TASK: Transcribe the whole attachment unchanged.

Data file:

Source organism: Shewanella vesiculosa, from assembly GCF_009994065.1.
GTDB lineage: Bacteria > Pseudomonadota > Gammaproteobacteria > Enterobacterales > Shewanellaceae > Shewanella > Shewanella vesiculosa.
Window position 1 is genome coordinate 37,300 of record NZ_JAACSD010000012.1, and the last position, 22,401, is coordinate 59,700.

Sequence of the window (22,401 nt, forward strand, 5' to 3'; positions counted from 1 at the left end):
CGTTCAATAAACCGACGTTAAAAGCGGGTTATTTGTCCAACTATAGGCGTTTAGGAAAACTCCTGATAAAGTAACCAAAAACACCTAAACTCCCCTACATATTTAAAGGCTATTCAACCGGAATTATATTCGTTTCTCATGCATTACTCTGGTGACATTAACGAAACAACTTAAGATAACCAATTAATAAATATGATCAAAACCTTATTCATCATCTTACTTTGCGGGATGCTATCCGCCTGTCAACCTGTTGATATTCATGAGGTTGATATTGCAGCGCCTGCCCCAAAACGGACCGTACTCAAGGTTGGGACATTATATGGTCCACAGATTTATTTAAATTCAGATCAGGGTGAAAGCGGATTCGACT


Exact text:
Source organism: Shewanella vesiculosa, from assembly GCF_009994065.1.
GTDB lineage: Bacteria > Pseudomonadota > Gammaproteobacteria > Enterobacterales > Shewanellaceae > Shewanella > Shewanella vesiculosa.
Window position 1 is genome coordinate 37,300 of record NZ_JAACSD010000012.1, and the last position, 22,401, is coordinate 59,700.

Sequence of the window (22,401 nt, forward strand, 5' to 3'; positions counted from 1 at the left end):
CGTTCAATAAACCGACGTTAAAAGCGGGTTATTTGTCCAACTATAGGCGTTTAGGAAAACTCCTGATAAAGTAACCAAAAACACCTAAACTCCCCTACATATTTAAAGGCTATTCAACCGGAATTATATTCGTTTCTCATGCATTACTCTGGTGACATTAACGAAACAACTTAAGATAACCAATTAATAAATATGATCAAAACCTTATTCATCATCTTACTTTGCGGGATGCTATCCGCCTGTCAACCTGTTGATATTCATGAGGTTGATATTGCAGCGCCTGCCCCAAAACGGACCGTACTCAAGGTTGGGACATTATATGGTCCACAGATTTATTTAAATTCAGATCAGGGTGAAAGCGGATTCGACT